Why the United States Cares About Your Canadian Criminal Record
by Eugene Ohotnikov, Research Analyst with Pardon Applications of Canada
Decades ago, entering the United States from Canada was totally uncomplicated. People on both sides of the border were crossing it for everything, including cheaper shopping. Travelers were typically asked to show basic ID and were not required to disclose any information about having a Canadian criminal record. All of this changed just a few weeks after the terrorist attack on September 11, 2001.
Changes on U.S. Border After 9/11 for Canadians with a Criminal Record
Following 9/11, the border has become militarized. The rules for crossing the border were strictly implemented so that everyone crossing it had to present their passport. The checks at the border became much more extensive, and those with a Canadian criminal record faced a whole set of new restrictions.
It should be noted that the United States has a different classification of crimes compared to Canada. While in Canada there are summary, indictable and hybrid offences, the U.S. classifies crimes as misdemeanours and felonies. The former are less serious offences that presume maximum punishment of 1-year in prison, while the latter includes everything above that with some exceptions.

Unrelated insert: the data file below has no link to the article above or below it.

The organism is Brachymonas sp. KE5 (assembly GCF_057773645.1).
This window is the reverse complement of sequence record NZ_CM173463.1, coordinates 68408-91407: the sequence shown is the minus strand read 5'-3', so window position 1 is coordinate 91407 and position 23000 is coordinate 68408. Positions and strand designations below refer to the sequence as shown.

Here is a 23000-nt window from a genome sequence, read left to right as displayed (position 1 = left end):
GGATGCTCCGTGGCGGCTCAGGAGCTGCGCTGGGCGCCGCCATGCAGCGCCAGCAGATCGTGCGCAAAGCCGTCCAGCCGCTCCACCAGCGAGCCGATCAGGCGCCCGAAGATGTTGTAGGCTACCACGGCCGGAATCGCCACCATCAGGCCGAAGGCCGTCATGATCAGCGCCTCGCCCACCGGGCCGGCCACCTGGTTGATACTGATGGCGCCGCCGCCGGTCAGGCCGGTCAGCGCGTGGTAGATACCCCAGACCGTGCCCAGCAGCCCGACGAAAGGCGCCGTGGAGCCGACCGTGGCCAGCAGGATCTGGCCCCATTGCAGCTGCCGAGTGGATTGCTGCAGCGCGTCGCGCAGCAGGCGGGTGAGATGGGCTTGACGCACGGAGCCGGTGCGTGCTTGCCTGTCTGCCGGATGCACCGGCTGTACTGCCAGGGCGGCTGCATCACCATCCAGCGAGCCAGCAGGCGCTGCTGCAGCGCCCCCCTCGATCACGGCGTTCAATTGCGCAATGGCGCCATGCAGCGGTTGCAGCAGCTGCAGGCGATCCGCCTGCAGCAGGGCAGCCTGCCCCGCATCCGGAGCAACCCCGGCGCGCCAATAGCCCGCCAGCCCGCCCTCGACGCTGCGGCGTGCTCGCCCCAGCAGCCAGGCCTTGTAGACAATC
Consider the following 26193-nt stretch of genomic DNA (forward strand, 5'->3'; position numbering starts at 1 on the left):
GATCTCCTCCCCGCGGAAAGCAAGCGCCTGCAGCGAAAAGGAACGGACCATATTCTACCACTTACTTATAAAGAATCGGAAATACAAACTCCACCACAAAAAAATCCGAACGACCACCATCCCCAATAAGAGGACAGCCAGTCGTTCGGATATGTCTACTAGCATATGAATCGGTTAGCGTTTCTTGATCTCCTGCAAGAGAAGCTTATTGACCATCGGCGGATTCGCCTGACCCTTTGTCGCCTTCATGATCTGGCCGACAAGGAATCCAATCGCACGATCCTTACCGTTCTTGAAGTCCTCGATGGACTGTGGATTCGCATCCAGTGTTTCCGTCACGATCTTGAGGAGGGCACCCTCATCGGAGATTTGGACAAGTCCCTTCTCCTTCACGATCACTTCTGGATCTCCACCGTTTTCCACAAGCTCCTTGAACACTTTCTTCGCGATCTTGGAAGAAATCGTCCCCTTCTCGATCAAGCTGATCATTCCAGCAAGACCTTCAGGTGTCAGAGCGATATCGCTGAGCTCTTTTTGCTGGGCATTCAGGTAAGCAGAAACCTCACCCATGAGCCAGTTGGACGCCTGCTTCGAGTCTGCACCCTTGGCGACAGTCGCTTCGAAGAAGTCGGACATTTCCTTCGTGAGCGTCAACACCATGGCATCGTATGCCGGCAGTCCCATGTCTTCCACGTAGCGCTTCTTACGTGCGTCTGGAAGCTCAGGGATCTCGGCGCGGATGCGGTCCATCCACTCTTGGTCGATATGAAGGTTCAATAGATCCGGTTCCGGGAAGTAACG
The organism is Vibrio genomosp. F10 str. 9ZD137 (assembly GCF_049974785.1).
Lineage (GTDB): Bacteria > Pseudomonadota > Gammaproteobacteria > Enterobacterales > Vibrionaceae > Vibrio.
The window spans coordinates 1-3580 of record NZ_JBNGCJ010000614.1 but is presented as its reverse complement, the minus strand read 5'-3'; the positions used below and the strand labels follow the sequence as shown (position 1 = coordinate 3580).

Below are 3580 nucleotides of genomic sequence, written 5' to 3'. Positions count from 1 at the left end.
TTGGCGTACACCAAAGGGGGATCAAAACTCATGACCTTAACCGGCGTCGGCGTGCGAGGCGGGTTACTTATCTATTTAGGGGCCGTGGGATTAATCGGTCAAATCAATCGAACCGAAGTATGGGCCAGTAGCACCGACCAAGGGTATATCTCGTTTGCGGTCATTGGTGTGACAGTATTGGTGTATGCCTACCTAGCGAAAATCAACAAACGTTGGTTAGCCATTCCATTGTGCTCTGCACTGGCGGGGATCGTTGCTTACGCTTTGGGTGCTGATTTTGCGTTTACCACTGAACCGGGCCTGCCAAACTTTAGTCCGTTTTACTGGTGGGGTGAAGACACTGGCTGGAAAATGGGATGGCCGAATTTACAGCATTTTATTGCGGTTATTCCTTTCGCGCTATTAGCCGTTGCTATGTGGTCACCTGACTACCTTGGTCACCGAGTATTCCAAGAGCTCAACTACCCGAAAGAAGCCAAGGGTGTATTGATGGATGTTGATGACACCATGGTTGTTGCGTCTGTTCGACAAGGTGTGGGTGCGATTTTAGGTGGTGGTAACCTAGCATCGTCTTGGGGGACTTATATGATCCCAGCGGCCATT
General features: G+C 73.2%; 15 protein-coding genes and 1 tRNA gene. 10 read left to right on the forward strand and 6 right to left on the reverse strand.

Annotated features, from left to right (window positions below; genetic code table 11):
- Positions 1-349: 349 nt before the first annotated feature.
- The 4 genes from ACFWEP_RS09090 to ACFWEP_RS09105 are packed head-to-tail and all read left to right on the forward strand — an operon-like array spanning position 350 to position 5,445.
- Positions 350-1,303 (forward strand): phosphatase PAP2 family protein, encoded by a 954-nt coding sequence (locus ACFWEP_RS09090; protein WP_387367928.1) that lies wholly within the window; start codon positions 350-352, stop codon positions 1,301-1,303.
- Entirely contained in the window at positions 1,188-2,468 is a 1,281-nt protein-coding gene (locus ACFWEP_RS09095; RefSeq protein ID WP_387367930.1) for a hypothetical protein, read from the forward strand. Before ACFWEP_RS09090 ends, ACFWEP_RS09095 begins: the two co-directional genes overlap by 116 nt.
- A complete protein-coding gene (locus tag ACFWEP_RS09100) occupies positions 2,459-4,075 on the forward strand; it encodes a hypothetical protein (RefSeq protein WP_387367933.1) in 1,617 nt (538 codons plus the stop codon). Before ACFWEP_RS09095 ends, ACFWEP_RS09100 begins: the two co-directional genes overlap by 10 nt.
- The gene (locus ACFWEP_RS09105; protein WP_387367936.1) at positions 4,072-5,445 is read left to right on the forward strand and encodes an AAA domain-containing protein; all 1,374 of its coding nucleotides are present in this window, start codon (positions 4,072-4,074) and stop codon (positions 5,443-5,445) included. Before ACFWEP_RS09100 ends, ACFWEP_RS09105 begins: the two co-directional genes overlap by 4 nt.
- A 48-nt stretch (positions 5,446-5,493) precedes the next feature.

Meanwhile, the U.S. has a broad list of limitations for Canadians with a criminal record. So even multiple convictions for DUI or other misdemeanours committed close to the date of entry may be a reason for denial. As to other types of offences, anyone convicted of a crime involving moral turpitude (CIMP) will be denied entry.
Why Does the U.S. Concern Itself with a Canadian Criminal Record?
According to its official website, “…U.S. Customs and Border Protection prevents people from entering the country illegally, or bringing anything harmful or illegal into the United States.” In doing so, the agents of the U.S. prevent Canadians with a criminal record who do not meet the requirements for admissibility or don’t have a valid U.S. Entry Waiver from entering the United States.
In one instance, a US spokesman revealed some of the motivation behind the decision to enforce stricter measures on the Canadian border.
In 2009, Ms. Janet Napolitano, who was the U.S. Secretary of Homeland Security at that time, had said, “But the point is this, and this is the greater point, there has been some resistance or feeling in Canada that we are thickening the border unnecessarily between our two countries, and the answer is that Canada allows people in its country that the United States does not necessarily allow in the United States.”
Whatever the motivation behind the U.S. policies for Canadians with a criminal record, it can be considered a sovereign right of Canada’s southern neighbour. In 2020, commenting on issues with a criminal record at the U.S. border, the Canadian Justice Minister, David Lametti, summarized, “Any sovereign country has the right to control who goes into their country. That is, in a sense, beyond our control.”
Issues Faced by Canadians with a Criminal Record Crossing the U.S. Border